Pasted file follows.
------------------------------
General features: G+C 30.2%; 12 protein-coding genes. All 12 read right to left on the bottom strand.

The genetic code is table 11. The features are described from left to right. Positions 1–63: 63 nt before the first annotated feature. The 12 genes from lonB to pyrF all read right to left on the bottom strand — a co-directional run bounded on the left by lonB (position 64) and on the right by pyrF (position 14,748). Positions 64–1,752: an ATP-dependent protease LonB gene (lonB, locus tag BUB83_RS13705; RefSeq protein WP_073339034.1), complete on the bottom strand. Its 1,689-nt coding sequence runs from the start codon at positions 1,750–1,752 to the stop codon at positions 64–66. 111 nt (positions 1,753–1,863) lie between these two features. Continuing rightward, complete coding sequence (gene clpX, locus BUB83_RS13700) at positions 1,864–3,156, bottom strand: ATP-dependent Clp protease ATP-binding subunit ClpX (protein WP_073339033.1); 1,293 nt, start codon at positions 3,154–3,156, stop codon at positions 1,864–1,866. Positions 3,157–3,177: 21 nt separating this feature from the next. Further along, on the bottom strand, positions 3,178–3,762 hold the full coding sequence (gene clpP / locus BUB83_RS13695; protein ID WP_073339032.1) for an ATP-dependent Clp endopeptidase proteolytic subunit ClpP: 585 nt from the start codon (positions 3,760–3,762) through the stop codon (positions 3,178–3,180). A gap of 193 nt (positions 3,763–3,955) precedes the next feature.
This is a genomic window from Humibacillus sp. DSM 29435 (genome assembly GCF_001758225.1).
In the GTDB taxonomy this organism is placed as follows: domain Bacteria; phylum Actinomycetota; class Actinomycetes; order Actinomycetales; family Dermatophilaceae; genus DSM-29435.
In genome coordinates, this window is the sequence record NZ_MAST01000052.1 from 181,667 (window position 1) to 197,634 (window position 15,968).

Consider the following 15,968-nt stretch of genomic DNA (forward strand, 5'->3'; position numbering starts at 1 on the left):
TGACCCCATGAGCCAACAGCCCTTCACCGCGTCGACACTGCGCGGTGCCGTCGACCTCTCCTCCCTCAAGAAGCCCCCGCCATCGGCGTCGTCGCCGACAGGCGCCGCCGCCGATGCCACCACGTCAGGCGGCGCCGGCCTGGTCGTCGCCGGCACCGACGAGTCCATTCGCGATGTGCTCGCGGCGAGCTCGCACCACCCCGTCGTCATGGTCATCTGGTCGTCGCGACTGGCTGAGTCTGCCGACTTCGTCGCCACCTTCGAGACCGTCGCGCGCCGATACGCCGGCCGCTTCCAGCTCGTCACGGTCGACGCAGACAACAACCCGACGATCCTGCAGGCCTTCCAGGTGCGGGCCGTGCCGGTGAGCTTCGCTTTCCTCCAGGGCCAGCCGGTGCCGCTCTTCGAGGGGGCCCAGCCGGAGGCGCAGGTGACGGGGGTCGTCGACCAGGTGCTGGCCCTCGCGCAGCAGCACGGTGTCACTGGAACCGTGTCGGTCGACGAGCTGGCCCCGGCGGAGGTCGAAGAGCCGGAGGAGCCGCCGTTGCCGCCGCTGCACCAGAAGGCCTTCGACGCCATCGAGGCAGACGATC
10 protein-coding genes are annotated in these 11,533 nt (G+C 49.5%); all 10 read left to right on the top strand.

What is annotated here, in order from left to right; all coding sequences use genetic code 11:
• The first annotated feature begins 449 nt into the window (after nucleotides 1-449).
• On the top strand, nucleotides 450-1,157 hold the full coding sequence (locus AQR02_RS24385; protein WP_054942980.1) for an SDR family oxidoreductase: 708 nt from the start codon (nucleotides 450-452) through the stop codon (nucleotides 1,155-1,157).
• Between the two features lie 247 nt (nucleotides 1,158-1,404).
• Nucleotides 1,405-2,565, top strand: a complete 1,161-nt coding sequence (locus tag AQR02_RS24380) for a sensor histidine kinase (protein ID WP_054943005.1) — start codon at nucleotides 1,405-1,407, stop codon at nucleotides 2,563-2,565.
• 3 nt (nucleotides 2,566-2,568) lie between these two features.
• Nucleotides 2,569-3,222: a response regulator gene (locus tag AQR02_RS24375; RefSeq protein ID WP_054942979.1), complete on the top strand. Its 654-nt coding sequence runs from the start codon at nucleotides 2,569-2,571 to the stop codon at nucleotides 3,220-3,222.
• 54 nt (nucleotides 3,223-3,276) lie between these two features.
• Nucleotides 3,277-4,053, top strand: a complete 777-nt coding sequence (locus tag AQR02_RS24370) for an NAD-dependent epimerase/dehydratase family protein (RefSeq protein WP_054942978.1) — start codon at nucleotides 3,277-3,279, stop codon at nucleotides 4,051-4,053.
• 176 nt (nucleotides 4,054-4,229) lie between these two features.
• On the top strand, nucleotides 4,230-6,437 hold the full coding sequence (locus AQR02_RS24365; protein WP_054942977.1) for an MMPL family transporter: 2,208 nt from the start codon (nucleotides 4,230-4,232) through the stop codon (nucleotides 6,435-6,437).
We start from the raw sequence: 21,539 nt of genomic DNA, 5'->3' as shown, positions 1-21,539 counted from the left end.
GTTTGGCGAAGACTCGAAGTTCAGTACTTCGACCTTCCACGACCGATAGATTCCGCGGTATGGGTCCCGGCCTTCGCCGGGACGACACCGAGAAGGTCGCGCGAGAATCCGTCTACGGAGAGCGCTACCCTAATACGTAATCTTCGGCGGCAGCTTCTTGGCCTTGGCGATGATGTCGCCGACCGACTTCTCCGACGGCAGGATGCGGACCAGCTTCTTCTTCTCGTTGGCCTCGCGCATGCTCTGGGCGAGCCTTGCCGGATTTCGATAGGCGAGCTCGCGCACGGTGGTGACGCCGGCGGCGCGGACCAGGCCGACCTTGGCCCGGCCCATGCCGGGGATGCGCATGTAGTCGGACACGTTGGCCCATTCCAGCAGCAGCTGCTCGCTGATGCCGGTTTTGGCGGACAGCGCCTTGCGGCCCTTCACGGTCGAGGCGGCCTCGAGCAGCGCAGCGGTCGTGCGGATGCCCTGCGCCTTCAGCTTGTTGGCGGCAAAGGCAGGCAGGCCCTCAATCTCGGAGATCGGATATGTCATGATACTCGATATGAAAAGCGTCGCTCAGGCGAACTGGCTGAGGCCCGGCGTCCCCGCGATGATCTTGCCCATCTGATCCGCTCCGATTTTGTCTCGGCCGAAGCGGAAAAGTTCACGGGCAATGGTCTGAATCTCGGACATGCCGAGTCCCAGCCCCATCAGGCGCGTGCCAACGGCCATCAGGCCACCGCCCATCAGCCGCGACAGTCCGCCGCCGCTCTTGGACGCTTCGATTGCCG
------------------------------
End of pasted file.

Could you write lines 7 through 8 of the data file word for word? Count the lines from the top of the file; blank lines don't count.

TGACCCCATGAGCCAACAGCCCTTCACCGCGTCGACACTGCGCGGTGCCGTCGACCTCTCCTCCCTCAAGAAGCCCCCGCCATCGGCGTCGTCGCCGACAGGCGCCGCCGCCGATGCCACCACGTCAGGCGGCGCCGGCCTGGTCGTCGCCGGCACCGACGAGTCCATTCGCGATGTGCTCGCGGCGAGCTCGCACCACCCCGTCGTCATGGTCATCTGGTCGTCGCGACTGGCTGAGTCTGCCGACTTCGTCGCCACCTTCGAGACCGTCGCGCGCCGATACGCCGGCCGCTTCCAGCTCGTCACGGTCGACGCAGACAACAACCCGACGATCCTGCAGGCCTTCCAGGTGCGGGCCGTGCCGGTGAGCTTCGCTTTCCTCCAGGGCCAGCCGGTGCCGCTCTTCGAGGGGGCCCAGCCGGAGGCGCAGGTGACGGGGGTCGTCGACCAGGTGCTGGCCCTCGCGCAGCAGCACGGTGTCACTGGAACCGTGTCGGTCGACGAGCTGGCCCCGGCGGAGGTCGAAGAGCCGGAGGAGCCGCCGTTGCCGCCGCTGCACCAGAAGGCCTTCGACGCCATCGAGGCAGACGATC
10 protein-coding genes are annotated in these 11,533 nt (G+C 49.5%); all 10 read left to right on the top strand.